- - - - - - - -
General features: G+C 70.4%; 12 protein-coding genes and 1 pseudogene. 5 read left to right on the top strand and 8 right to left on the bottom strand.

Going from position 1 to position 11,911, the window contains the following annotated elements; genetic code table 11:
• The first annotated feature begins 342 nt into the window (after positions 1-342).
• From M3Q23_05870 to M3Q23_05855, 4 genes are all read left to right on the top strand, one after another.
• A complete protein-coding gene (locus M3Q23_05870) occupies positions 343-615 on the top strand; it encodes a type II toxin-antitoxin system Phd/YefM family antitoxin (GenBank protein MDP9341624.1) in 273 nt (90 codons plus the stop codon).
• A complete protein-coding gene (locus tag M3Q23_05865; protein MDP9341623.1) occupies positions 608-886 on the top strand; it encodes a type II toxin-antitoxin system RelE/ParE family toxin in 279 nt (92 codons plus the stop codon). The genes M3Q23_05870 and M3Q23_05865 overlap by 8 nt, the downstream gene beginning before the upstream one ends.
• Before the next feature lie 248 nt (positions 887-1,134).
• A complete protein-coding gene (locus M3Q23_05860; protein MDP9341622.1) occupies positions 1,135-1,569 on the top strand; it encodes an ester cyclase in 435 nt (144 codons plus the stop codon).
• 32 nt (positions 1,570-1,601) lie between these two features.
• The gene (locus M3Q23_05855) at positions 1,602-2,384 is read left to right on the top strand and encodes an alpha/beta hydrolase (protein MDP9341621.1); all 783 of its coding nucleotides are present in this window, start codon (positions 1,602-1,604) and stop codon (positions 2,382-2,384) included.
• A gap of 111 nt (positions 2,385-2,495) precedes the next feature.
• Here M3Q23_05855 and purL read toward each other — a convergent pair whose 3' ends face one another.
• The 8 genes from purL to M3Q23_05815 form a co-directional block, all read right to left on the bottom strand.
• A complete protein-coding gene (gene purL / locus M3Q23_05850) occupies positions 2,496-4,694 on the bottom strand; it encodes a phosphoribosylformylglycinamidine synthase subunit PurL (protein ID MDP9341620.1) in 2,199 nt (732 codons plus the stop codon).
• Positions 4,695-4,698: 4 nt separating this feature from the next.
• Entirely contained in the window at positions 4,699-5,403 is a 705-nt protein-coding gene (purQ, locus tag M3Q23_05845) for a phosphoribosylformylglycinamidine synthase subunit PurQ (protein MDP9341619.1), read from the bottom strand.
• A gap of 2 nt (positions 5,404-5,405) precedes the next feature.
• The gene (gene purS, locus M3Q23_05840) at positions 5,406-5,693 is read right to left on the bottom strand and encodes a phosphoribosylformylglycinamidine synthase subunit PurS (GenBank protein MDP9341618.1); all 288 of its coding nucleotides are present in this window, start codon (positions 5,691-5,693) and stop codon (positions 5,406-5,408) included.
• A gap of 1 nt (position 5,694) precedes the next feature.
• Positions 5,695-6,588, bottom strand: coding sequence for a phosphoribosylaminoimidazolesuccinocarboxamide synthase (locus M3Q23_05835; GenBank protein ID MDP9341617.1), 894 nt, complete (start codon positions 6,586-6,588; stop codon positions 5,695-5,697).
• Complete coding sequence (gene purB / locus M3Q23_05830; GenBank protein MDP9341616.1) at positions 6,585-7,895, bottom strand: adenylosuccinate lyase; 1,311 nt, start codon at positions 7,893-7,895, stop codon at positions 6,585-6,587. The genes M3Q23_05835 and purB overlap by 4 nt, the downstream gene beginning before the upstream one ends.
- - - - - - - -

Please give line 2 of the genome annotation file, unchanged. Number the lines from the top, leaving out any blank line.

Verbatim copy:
Going from position 1 to position 11,911, the window contains the following annotated elements; genetic code table 11: